Michael was appointed as the Commissioner and Board CEO in December 2009. Prior to this Michael was the CEO of the Supreme Court of Victoria for three years. He practised as a solicitor at Holding Redlich for 23 years where he specialised in personal injuries, civil litigation and dispute resolution. Michael is a Graduate of the Australian Institute of Company Directors and is also a graduate in strategic management of regulatory and enforcement agencies from the John Kennedy School of Government, Harvard.

Congratulations – Julian McMahon named Victorian Australian of the Year

Julian Mcmahon speaks to journalists during a visit to Kerobokan prison earlier this year. Picture: Nashyo Hansel. Credit: Herald Sun

Julian Mcmahon speaks to journalists during a visit to Kerobokan prison earlier this year. Picture: Nashyo Hansel (Herald Sun)


Newlawyerlanguage sends a warm congratulations to barrister Julian McMahon. Julian was recently named Victorian Australian of the Year. Julian is a human rights activist who has spent over a decade working pro bono for Australians facing the death penalty overseas. He is the lawyer we all aspire to be. Put simply: he does our profession proud.

The final skill you need to acquire before starting to practise law: Simultaneous translation

by Robert Angyal SC


Dear New Lawyer,

                Re: The final skill you need to acquire before starting to practise law: Simultaneous translation

Congratulations on finally becoming a lawyer.  It was hard work, took a long time, and cost a lot, but at last you are ready to strut your stuff as a lawyer.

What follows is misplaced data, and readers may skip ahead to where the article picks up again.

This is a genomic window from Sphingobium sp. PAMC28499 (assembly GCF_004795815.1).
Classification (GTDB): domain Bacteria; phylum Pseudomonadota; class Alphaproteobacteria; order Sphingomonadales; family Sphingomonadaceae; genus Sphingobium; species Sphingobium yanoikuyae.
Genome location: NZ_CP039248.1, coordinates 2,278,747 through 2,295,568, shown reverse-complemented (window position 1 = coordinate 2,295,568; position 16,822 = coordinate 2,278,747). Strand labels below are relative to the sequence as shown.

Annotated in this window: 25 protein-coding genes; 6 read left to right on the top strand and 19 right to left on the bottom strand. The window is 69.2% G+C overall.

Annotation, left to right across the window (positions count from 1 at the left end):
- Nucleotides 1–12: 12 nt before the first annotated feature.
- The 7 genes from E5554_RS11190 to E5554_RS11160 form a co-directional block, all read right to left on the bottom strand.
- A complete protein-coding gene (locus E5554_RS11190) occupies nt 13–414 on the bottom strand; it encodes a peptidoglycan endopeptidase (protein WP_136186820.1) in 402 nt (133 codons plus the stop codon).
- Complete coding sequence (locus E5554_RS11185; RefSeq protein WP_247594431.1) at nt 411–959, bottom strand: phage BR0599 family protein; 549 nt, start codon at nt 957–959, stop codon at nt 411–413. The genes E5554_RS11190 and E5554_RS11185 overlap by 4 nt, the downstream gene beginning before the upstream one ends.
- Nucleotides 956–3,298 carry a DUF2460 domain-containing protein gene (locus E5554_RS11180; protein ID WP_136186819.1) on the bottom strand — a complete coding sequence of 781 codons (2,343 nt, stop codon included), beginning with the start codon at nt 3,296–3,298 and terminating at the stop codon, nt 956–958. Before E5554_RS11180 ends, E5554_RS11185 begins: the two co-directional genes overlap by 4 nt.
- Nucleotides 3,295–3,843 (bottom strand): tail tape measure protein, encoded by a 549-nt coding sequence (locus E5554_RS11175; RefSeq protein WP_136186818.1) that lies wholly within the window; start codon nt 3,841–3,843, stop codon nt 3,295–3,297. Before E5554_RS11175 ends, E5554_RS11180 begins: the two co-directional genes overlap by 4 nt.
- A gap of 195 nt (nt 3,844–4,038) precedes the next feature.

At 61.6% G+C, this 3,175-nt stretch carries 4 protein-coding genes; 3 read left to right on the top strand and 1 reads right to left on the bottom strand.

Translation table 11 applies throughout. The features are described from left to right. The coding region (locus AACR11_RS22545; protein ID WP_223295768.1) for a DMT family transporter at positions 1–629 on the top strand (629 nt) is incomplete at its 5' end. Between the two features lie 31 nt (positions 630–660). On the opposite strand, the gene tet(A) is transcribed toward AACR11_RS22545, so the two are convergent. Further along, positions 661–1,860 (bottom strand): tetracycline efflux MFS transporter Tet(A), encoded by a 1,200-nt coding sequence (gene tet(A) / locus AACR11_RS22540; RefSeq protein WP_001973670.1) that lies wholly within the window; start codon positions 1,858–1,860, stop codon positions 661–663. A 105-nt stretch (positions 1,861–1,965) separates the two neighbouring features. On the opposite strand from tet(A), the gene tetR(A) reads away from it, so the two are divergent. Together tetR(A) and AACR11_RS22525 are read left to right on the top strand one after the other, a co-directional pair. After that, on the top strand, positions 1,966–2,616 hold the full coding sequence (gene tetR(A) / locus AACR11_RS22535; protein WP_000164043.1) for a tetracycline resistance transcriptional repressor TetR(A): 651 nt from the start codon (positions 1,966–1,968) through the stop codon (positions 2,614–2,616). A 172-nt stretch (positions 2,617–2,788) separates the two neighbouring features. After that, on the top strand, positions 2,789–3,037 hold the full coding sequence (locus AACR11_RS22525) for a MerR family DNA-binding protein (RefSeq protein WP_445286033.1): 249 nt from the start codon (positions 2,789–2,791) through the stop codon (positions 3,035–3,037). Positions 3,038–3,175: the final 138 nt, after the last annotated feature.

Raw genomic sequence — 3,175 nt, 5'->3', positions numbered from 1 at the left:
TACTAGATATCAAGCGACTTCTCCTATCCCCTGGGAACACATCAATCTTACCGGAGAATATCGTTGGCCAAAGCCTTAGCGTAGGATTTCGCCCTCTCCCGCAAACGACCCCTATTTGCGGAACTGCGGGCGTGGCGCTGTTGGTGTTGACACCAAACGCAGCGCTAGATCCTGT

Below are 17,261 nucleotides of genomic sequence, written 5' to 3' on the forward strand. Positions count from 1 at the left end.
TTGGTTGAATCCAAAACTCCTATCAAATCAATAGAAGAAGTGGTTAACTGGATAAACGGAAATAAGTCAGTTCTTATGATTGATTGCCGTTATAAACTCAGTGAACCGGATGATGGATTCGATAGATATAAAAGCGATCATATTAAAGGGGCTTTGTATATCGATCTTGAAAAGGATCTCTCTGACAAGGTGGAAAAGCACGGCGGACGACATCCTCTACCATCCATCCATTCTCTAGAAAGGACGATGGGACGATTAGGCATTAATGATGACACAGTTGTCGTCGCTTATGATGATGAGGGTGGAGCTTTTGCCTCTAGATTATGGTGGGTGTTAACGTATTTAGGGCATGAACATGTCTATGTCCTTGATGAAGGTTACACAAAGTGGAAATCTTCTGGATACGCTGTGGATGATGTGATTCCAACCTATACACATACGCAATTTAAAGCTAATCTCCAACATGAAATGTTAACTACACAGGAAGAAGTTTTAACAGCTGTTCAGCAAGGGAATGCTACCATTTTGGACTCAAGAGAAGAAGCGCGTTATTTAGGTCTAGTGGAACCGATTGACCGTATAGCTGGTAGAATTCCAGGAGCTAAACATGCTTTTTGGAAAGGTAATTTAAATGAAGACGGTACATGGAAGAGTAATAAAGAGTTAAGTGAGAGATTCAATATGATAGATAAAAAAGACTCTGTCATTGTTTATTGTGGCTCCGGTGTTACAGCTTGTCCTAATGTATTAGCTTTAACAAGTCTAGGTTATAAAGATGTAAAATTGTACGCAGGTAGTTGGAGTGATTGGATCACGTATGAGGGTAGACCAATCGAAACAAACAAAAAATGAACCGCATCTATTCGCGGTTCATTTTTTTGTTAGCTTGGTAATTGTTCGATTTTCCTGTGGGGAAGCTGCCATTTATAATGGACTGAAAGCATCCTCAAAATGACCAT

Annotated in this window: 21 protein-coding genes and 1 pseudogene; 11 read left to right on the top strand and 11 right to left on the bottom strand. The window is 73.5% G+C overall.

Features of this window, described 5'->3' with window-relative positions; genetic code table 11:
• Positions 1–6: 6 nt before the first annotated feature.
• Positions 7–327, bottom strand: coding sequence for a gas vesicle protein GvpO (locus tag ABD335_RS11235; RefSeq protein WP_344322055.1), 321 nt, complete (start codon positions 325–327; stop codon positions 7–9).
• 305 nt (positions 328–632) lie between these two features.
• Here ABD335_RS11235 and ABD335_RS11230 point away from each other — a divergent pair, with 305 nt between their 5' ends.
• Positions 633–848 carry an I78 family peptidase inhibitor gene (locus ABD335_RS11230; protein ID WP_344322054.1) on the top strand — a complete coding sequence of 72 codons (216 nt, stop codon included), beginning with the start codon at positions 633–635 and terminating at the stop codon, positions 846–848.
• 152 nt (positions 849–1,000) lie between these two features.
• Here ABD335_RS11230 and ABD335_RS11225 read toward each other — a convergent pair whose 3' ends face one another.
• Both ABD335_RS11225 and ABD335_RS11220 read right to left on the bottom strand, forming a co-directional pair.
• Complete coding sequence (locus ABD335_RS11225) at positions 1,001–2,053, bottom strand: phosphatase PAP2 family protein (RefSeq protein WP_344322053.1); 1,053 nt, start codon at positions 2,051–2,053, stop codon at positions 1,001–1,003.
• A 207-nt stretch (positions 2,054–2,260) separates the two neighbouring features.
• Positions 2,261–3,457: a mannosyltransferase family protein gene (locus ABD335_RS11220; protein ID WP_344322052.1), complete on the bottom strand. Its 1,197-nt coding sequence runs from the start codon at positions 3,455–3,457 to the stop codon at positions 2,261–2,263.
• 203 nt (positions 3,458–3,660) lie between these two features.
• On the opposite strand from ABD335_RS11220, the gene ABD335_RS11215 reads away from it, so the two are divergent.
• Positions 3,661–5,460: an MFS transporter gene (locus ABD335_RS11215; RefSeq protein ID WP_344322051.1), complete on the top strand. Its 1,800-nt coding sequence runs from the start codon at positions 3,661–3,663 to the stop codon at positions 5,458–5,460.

But, first, a cautionary word.  The word is “English”.  Most Australian lawyers think they speak English.  They are wrong.  As a result of reading lots of court cases, law textbooks and law journals and of spending most of your waking hours with other lawyers, gradually – without realising it – you have come to speak a dialect of English that is peculiar to lawyers.

There is nothing wrong with this.  Most professions have their own dialect, which is impenetrable to non-members (have you ever spoken to a surgeon, or a software engineer, about what they do?).  Dialects like this come into existence because they serve a useful purpose: They facilitate efficient communication among those who speak the dialect. Thus, when a lawyer says to a judge, “With the utmost respect, the proposition that has just fallen from your Honour …”, this is much quicker than saying, “What Your Honour has just said is such a howler that even someone starting Torts 101 would know that it is grotesquely wrong.”

There is, however, a problem with the dialect spoken by lawyers.  The problem stems from the fact that the dialect is largely made up of words that also form part of the English language.  This is not true of other professional dialects.  For example, the words “endarterectomy”, “fundoplication” and “intussusception” come trippingly off the tongue of a surgeon.   By contrast, while the lawyer’s dialect does contain a few words that are not part of the English language, such as “hereinbefore” and “thereinafter”, it largely is made up of English words.